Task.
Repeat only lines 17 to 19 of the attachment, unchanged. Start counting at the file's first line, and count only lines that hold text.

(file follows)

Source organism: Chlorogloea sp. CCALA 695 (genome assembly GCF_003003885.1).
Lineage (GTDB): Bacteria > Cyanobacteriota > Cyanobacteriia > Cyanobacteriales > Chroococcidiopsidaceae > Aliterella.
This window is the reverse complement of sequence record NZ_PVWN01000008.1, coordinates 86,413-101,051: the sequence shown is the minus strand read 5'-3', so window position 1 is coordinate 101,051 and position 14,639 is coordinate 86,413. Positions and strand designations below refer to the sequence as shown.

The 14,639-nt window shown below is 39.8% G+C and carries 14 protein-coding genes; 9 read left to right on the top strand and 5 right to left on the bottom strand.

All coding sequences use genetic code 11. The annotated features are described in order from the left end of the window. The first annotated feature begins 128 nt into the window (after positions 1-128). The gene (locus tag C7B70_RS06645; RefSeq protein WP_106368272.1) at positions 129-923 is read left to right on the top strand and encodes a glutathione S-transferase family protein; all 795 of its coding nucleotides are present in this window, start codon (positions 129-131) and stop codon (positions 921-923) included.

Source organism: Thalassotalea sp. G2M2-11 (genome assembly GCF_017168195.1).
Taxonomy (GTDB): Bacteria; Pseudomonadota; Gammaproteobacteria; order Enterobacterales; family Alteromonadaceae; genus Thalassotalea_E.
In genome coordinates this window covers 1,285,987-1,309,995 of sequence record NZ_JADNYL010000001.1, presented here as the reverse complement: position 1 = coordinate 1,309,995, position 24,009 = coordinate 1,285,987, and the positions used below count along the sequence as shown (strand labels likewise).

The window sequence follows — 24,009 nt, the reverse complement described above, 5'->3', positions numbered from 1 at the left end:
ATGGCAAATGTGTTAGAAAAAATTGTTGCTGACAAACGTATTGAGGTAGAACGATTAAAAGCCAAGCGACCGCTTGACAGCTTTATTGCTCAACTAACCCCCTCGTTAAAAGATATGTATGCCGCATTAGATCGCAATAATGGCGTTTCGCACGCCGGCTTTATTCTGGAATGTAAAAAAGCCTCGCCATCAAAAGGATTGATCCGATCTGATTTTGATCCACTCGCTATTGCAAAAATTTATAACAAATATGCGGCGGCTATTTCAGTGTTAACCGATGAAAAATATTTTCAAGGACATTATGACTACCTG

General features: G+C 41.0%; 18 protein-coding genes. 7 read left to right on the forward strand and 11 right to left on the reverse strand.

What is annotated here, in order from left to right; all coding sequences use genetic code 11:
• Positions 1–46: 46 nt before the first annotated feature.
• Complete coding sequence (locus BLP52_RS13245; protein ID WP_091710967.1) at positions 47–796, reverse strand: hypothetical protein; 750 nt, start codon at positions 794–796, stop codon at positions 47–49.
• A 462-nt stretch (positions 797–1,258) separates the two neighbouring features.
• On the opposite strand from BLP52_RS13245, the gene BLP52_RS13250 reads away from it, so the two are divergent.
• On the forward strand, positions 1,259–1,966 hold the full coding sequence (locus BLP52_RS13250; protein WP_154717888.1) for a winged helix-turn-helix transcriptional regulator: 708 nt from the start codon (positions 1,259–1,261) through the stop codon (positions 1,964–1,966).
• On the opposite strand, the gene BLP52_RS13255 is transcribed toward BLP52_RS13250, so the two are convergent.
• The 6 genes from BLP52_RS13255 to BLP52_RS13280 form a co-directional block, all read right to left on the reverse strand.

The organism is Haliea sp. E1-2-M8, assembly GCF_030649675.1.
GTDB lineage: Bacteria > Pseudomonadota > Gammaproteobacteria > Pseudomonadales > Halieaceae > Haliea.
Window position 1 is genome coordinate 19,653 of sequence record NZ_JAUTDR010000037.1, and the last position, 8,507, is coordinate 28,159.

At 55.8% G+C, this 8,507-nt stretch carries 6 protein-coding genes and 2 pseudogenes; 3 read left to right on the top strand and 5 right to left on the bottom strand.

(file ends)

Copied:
• On the forward strand, positions 1,259–1,966 hold the full coding sequence (locus BLP52_RS13250; protein WP_154717888.1) for a winged helix-turn-helix transcriptional regulator: 708 nt from the start codon (positions 1,259–1,261) through the stop codon (positions 1,964–1,966).
• On the opposite strand, the gene BLP52_RS13255 is transcribed toward BLP52_RS13250, so the two are convergent.
• The 6 genes from BLP52_RS13255 to BLP52_RS13280 form a co-directional block, all read right to left on the reverse strand.